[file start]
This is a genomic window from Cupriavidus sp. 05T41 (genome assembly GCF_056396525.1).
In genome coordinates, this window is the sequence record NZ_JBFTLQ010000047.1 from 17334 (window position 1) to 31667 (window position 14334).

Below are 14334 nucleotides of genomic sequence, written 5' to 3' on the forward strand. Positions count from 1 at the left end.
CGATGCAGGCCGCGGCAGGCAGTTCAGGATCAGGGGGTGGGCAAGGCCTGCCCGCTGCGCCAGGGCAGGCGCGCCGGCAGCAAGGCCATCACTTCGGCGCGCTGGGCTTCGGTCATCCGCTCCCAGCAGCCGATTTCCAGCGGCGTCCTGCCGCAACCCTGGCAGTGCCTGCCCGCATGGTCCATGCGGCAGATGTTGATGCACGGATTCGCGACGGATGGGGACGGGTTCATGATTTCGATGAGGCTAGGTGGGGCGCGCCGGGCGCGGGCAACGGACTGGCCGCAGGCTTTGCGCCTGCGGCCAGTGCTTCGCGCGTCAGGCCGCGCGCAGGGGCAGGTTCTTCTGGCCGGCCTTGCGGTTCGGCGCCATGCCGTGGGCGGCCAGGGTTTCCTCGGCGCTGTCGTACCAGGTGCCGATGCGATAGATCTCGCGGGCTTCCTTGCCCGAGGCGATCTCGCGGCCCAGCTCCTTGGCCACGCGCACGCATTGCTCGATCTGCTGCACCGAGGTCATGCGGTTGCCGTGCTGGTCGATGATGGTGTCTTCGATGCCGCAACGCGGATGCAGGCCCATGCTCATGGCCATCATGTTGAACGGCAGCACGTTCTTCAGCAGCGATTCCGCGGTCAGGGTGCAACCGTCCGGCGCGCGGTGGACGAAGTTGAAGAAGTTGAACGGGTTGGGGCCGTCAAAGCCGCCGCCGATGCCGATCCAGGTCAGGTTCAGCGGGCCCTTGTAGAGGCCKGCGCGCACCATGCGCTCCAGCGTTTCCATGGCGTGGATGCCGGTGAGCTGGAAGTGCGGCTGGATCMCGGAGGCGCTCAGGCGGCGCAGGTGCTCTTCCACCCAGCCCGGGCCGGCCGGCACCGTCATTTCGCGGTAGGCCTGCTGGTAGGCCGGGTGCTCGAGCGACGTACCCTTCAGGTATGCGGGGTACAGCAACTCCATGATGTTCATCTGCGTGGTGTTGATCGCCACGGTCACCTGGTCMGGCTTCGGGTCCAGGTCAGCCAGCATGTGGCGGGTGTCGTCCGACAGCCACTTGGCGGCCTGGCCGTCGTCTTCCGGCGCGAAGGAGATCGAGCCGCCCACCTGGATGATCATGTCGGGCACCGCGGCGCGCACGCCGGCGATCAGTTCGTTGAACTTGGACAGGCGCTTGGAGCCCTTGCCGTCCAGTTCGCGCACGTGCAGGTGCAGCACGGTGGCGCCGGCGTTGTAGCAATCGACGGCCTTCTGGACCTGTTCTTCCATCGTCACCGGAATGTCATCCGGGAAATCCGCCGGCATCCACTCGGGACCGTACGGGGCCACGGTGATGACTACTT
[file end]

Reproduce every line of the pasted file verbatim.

This is a genomic window from Cupriavidus sp. 05T41 (genome assembly GCF_056396525.1).
In genome coordinates, this window is the sequence record NZ_JBFTLQ010000047.1 from 17334 (window position 1) to 31667 (window position 14334).

Below are 14334 nucleotides of genomic sequence, written 5' to 3' on the forward strand. Positions count from 1 at the left end.
CGATGCAGGCCGCGGCAGGCAGTTCAGGATCAGGGGGTGGGCAAGGCCTGCCCGCTGCGCCAGGGCAGGCGCGCCGGCAGCAAGGCCATCACTTCGGCGCGCTGGGCTTCGGTCATCCGCTCCCAGCAGCCGATTTCCAGCGGCGTCCTGCCGCAACCCTGGCAGTGCCTGCCCGCATGGTCCATGCGGCAGATGTTGATGCACGGATTCGCGACGGATGGGGACGGGTTCATGATTTCGATGAGGCTAGGTGGGGCGCGCCGGGCGCGGGCAACGGACTGGCCGCAGGCTTTGCGCCTGCGGCCAGTGCTTCGCGCGTCAGGCCGCGCGCAGGGGCAGGTTCTTCTGGCCGGCCTTGCGGTTCGGCGCCATGCCGTGGGCGGCCAGGGTTTCCTCGGCGCTGTCGTACCAGGTGCCGATGCGATAGATCTCGCGGGCTTCCTTGCCCGAGGCGATCTCGCGGCCCAGCTCCTTGGCCACGCGCACGCATTGCTCGATCTGCTGCACCGAGGTCATGCGGTTGCCGTGCTGGTCGATGATGGTGTCTTCGATGCCGCAACGCGGATGCAGGCCCATGCTCATGGCCATCATGTTGAACGGCAGCACGTTCTTCAGCAGCGATTCCGCGGTCAGGGTGCAACCGTCCGGCGCGCGGTGGACGAAGTTGAAGAAGTTGAACGGGTTGGGGCCGTCAAAGCCGCCGCCGATGCCGATCCAGGTCAGGTTCAGCGGGCCCTTGTAGAGGCCKGCGCGCACCATGCGCTCCAGCGTTTCCATGGCGTGGATGCCGGTGAGCTGGAAGTGCGGCTGGATCMCGGAGGCGCTCAGGCGGCGCAGGTGCTCTTCCACCCAGCCCGGGCCGGCCGGCACCGTCATTTCGCGGTAGGCCTGCTGGTAGGCCGGGTGCTCGAGCGACGTACCCTTCAGGTATGCGGGGTACAGCAACTCCATGATGTTCATCTGCGTGGTGTTGATCGCCACGGTCACCTGGTCMGGCTTCGGGTCCAGGTCAGCCAGCATGTGGCGGGTGTCGTCCGACAGCCACTTGGCGGCCTGGCCGTCGTCTTCCGGCGCGAAGGAGATCGAGCCGCCCACCTGGATGATCATGTCGGGCACCGCGGCGCGCACGCCGGCGATCAGTTCGTTGAACTTGGACAGGCGCTTGGAGCCCTTGCCGTCCAGTTCGCGCACGTGCAGGTGCAGCACGGTGGCGCCGGCGTTGTAGCAATCGACGGCCTTCTGGACCTGTTCTTCCATCGTCACCGGAATGTCATCCGGGAAATCCGCCGGCATCCACTCGGGACCGTACGGGGCCACGGTGATGACTACTT